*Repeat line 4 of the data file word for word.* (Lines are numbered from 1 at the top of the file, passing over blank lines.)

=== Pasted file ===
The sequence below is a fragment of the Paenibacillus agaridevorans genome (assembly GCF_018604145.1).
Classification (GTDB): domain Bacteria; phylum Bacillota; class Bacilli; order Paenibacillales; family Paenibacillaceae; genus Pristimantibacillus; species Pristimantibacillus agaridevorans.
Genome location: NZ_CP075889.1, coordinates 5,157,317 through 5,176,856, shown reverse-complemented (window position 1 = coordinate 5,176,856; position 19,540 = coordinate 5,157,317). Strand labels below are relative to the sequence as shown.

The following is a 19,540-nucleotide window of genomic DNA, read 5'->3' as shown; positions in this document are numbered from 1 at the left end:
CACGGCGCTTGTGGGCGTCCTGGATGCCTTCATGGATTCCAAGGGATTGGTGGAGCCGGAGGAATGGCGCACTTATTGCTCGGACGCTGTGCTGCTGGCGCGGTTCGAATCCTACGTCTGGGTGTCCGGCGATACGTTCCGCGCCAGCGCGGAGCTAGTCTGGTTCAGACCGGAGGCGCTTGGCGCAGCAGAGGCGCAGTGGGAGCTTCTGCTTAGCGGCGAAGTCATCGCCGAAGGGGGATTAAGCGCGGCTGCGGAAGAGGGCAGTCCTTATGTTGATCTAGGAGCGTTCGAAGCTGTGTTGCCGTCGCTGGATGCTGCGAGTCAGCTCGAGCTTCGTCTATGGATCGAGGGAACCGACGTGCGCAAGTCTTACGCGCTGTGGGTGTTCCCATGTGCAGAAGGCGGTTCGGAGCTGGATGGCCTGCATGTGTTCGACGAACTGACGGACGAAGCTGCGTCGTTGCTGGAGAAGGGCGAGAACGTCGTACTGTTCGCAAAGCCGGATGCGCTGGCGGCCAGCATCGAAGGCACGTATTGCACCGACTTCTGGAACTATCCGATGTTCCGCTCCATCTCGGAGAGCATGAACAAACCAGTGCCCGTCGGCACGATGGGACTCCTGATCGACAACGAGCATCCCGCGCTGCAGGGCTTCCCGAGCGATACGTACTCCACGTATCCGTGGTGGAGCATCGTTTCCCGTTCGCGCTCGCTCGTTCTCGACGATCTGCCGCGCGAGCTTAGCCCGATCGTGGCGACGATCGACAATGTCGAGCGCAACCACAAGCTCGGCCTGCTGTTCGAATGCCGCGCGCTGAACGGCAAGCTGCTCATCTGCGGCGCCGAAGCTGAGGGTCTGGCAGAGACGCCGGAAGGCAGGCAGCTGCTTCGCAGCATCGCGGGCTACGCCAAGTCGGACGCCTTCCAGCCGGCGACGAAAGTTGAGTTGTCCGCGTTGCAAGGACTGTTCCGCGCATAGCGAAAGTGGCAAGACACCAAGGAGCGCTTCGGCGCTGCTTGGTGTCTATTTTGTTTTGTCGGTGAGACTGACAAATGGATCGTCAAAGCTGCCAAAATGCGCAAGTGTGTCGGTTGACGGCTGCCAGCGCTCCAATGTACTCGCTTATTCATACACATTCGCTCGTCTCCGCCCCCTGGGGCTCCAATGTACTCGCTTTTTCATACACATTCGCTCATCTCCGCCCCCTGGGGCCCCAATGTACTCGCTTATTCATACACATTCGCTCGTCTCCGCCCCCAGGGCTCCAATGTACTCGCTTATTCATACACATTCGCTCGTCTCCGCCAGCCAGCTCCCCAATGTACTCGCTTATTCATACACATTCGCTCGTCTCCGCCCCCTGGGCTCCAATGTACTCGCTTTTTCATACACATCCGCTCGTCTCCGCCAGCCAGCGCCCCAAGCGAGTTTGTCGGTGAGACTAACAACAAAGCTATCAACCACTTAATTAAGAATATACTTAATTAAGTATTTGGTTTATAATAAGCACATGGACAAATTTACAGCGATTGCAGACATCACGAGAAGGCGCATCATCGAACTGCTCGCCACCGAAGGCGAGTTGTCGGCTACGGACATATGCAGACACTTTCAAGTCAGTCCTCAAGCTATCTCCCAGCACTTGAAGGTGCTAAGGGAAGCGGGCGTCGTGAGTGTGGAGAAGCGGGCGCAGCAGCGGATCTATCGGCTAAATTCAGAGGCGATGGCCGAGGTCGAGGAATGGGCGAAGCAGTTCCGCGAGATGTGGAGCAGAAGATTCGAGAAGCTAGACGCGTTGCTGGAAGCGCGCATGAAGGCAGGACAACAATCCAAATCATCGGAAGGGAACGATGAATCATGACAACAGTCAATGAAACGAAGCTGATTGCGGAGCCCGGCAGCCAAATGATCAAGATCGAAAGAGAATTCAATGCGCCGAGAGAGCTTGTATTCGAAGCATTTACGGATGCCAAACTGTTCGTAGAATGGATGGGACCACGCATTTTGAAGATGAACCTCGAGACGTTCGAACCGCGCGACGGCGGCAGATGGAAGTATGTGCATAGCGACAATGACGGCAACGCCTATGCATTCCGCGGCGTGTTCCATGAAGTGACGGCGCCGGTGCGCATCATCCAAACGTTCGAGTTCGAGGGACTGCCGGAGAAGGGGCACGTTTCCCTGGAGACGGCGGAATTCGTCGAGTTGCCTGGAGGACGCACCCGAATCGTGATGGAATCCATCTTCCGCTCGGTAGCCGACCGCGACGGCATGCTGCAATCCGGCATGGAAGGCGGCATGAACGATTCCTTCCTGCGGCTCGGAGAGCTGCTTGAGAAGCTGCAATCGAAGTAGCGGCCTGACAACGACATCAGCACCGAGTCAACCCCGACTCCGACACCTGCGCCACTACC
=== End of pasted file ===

The following is a 19,540-nucleotide window of genomic DNA, read 5'->3' as shown; positions in this document are numbered from 1 at the left end: